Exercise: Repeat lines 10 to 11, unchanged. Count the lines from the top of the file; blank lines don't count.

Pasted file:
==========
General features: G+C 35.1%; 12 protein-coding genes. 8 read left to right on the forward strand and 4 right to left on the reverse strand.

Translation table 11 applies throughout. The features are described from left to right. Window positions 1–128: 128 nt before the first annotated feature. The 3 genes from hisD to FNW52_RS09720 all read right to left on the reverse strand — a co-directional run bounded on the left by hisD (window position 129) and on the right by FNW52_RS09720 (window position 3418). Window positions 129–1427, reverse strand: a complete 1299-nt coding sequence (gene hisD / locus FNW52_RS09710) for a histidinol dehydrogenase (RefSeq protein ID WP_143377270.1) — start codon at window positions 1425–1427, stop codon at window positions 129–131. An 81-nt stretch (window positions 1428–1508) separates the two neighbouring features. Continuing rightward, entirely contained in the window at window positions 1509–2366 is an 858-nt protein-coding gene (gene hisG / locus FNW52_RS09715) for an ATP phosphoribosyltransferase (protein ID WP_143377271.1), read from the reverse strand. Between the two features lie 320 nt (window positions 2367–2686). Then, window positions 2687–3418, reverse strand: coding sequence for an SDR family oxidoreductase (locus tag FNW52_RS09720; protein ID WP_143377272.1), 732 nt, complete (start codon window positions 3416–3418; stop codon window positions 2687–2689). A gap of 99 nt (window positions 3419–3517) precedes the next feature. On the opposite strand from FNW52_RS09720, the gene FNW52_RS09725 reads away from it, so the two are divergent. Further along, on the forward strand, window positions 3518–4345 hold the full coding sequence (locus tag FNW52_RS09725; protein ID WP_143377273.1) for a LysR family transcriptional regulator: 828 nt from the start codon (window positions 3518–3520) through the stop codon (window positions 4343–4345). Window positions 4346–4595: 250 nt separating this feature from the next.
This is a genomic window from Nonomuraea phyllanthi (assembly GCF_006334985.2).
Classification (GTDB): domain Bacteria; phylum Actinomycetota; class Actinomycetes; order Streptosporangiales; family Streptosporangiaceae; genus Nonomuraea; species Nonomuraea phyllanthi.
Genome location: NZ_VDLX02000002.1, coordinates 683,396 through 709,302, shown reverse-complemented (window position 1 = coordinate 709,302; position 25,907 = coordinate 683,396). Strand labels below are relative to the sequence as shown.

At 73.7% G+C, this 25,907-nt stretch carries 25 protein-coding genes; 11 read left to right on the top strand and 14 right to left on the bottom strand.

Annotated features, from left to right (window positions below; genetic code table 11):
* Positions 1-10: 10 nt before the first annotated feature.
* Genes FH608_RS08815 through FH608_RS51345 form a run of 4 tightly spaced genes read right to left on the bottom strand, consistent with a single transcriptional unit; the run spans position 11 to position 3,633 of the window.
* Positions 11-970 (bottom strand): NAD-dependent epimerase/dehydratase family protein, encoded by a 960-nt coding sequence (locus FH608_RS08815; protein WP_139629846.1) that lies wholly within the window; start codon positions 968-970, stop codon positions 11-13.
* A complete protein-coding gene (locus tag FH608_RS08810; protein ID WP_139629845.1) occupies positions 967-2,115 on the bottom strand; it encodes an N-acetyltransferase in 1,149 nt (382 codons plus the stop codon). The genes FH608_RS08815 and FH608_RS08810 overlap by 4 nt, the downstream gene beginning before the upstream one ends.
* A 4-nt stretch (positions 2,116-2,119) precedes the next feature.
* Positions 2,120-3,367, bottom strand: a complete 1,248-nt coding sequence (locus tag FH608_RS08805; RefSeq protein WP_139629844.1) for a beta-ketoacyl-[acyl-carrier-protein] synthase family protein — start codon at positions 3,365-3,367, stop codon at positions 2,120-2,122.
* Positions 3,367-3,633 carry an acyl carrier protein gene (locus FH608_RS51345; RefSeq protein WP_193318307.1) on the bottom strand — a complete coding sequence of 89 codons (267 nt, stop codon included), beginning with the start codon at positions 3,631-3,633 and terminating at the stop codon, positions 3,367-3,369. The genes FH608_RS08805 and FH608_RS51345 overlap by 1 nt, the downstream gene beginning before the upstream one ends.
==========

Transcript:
* Positions 11-970 (bottom strand): NAD-dependent epimerase/dehydratase family protein, encoded by a 960-nt coding sequence (locus FH608_RS08815; protein WP_139629846.1) that lies wholly within the window; start codon positions 968-970, stop codon positions 11-13.
* A complete protein-coding gene (locus tag FH608_RS08810; protein ID WP_139629845.1) occupies positions 967-2,115 on the bottom strand; it encodes an N-acetyltransferase in 1,149 nt (382 codons plus the stop codon). The genes FH608_RS08815 and FH608_RS08810 overlap by 4 nt, the downstream gene beginning before the upstream one ends.